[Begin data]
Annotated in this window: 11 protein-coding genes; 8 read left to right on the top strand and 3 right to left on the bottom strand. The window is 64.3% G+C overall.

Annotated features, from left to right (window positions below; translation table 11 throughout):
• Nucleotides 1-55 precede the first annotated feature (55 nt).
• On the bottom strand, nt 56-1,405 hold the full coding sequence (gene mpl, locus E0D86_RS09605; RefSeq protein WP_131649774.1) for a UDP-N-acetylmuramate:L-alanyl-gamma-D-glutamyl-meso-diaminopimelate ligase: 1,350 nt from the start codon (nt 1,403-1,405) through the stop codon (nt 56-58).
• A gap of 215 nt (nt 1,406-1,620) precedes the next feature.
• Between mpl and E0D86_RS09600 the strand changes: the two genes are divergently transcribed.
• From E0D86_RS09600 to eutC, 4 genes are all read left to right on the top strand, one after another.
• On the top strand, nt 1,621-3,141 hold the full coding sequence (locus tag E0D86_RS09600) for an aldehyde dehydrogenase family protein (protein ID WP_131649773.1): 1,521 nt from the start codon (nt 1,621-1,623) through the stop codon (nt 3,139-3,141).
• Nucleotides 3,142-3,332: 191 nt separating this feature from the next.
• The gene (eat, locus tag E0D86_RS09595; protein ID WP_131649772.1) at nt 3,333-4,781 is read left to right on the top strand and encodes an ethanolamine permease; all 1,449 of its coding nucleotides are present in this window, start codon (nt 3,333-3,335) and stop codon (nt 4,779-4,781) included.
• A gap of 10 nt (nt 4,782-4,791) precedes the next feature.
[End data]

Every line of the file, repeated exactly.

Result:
Annotated in this window: 11 protein-coding genes; 8 read left to right on the top strand and 3 right to left on the bottom strand. The window is 64.3% G+C overall.

Annotated features, from left to right (window positions below; translation table 11 throughout):
• Nucleotides 1-55 precede the first annotated feature (55 nt).
• On the bottom strand, nt 56-1,405 hold the full coding sequence (gene mpl, locus E0D86_RS09605; RefSeq protein WP_131649774.1) for a UDP-N-acetylmuramate:L-alanyl-gamma-D-glutamyl-meso-diaminopimelate ligase: 1,350 nt from the start codon (nt 1,403-1,405) through the stop codon (nt 56-58).
• A gap of 215 nt (nt 1,406-1,620) precedes the next feature.
• Between mpl and E0D86_RS09600 the strand changes: the two genes are divergently transcribed.
• From E0D86_RS09600 to eutC, 4 genes are all read left to right on the top strand, one after another.
• On the top strand, nt 1,621-3,141 hold the full coding sequence (locus tag E0D86_RS09600) for an aldehyde dehydrogenase family protein (protein ID WP_131649773.1): 1,521 nt from the start codon (nt 1,621-1,623) through the stop codon (nt 3,139-3,141).
• Nucleotides 3,142-3,332: 191 nt separating this feature from the next.
• The gene (eat, locus tag E0D86_RS09595; protein ID WP_131649772.1) at nt 3,333-4,781 is read left to right on the top strand and encodes an ethanolamine permease; all 1,449 of its coding nucleotides are present in this window, start codon (nt 3,333-3,335) and stop codon (nt 4,779-4,781) included.
• A gap of 10 nt (nt 4,782-4,791) precedes the next feature.